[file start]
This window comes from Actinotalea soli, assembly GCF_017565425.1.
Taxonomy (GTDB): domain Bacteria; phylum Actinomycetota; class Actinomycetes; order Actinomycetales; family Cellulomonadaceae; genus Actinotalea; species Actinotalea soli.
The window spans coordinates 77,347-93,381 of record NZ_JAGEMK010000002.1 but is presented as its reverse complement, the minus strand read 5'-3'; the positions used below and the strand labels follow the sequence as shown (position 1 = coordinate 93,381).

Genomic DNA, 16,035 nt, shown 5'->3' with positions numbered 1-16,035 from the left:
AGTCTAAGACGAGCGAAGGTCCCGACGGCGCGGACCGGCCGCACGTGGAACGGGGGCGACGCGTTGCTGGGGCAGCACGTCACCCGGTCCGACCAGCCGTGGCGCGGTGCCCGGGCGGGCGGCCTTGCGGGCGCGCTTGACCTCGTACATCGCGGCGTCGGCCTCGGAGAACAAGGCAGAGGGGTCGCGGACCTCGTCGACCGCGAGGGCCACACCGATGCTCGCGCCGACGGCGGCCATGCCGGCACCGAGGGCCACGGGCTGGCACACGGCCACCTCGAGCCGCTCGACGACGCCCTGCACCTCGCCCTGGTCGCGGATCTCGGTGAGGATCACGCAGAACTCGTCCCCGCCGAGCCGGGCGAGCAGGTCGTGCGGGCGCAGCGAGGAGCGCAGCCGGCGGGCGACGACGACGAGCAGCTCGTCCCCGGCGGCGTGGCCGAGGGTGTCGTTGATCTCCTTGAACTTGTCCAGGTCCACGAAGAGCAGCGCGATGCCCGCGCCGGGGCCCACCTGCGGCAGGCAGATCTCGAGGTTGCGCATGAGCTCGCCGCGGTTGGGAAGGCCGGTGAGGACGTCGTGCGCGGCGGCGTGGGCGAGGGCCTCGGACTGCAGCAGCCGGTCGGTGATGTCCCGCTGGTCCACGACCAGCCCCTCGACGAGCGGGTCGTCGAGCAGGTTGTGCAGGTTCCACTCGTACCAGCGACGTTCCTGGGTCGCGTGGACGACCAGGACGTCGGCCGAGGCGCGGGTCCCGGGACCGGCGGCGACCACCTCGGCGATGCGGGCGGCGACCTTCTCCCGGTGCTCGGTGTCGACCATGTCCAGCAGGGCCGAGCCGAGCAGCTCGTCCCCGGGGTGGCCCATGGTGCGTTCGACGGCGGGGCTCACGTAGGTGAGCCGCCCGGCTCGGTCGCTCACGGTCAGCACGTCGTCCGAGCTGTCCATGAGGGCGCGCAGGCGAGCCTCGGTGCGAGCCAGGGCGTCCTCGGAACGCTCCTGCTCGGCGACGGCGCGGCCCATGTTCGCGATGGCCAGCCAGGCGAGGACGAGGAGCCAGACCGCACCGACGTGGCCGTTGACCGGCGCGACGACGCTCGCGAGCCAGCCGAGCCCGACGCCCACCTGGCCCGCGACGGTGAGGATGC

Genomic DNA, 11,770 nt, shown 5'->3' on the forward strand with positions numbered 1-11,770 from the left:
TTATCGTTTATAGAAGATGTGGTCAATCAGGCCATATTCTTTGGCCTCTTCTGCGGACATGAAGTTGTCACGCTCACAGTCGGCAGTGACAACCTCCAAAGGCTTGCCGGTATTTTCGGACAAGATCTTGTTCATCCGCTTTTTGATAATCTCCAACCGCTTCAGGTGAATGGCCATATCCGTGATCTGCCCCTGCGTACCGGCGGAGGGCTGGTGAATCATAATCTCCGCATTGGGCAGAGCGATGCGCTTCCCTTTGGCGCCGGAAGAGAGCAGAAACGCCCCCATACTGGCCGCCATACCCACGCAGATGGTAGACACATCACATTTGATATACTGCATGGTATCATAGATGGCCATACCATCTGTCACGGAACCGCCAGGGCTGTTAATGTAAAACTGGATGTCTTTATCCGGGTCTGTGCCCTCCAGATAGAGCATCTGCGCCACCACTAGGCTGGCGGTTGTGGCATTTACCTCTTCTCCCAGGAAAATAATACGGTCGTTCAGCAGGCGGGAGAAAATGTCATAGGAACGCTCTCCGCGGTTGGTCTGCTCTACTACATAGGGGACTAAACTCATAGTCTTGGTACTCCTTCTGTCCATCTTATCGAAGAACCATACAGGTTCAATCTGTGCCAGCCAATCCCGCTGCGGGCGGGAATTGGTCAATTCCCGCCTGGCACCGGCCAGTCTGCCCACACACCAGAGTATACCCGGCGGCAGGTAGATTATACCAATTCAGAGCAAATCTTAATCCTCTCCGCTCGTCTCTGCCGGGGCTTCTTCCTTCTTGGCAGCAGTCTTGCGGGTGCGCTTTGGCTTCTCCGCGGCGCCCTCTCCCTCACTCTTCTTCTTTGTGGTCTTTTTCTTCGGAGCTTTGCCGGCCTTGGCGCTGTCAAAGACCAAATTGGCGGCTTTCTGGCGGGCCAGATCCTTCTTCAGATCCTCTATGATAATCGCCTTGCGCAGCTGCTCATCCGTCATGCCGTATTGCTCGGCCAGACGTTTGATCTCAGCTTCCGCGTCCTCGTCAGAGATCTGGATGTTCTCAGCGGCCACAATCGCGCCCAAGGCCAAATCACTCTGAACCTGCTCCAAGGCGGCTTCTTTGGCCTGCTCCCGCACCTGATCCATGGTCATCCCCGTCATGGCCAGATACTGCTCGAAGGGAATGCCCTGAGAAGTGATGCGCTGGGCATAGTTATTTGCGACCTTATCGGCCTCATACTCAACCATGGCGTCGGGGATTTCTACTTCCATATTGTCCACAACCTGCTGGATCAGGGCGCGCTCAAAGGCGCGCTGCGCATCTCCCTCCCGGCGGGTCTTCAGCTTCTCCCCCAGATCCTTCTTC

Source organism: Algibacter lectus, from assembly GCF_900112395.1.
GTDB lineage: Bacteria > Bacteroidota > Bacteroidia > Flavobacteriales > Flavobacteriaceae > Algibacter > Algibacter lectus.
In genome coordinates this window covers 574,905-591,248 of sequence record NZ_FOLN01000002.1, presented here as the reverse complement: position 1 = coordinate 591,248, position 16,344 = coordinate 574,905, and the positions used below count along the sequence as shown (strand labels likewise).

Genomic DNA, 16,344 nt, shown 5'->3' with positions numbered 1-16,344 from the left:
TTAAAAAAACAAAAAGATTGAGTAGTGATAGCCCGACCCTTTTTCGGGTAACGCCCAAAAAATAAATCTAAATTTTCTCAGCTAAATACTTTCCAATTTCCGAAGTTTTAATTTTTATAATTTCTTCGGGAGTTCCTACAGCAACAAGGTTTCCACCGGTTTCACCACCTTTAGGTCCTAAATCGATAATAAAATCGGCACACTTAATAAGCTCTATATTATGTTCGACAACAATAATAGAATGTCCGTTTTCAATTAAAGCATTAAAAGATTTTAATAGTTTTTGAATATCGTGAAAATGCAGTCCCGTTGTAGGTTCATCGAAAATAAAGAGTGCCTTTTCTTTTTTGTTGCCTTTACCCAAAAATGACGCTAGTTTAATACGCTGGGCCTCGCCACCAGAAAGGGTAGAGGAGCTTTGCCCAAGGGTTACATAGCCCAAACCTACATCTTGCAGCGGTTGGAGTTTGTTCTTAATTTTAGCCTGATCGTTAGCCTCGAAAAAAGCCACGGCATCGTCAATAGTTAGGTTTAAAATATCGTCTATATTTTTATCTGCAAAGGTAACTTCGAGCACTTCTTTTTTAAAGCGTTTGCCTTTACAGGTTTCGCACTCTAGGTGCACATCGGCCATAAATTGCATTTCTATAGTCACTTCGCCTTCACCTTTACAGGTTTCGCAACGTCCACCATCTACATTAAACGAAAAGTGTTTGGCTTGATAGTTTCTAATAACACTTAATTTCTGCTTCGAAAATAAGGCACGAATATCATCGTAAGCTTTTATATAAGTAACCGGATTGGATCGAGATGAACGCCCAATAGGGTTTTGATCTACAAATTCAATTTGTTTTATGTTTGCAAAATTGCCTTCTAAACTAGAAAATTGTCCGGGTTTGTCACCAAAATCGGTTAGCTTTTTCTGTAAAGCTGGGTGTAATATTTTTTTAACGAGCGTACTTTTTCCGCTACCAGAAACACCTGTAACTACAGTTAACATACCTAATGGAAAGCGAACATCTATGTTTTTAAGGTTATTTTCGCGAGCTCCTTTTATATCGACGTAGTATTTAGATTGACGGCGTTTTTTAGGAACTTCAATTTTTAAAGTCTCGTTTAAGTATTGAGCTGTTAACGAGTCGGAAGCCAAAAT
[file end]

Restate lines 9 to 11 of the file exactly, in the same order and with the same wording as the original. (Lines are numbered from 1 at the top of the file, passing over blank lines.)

GTDB lineage: Bacteria > Bacteroidota > Bacteroidia > Flavobacteriales > Flavobacteriaceae > Algibacter > Algibacter lectus.
In genome coordinates this window covers 574,905-591,248 of sequence record NZ_FOLN01000002.1, presented here as the reverse complement: position 1 = coordinate 591,248, position 16,344 = coordinate 574,905, and the positions used below count along the sequence as shown (strand labels likewise).

Genomic DNA, 16,344 nt, shown 5'->3' with positions numbered 1-16,344 from the left: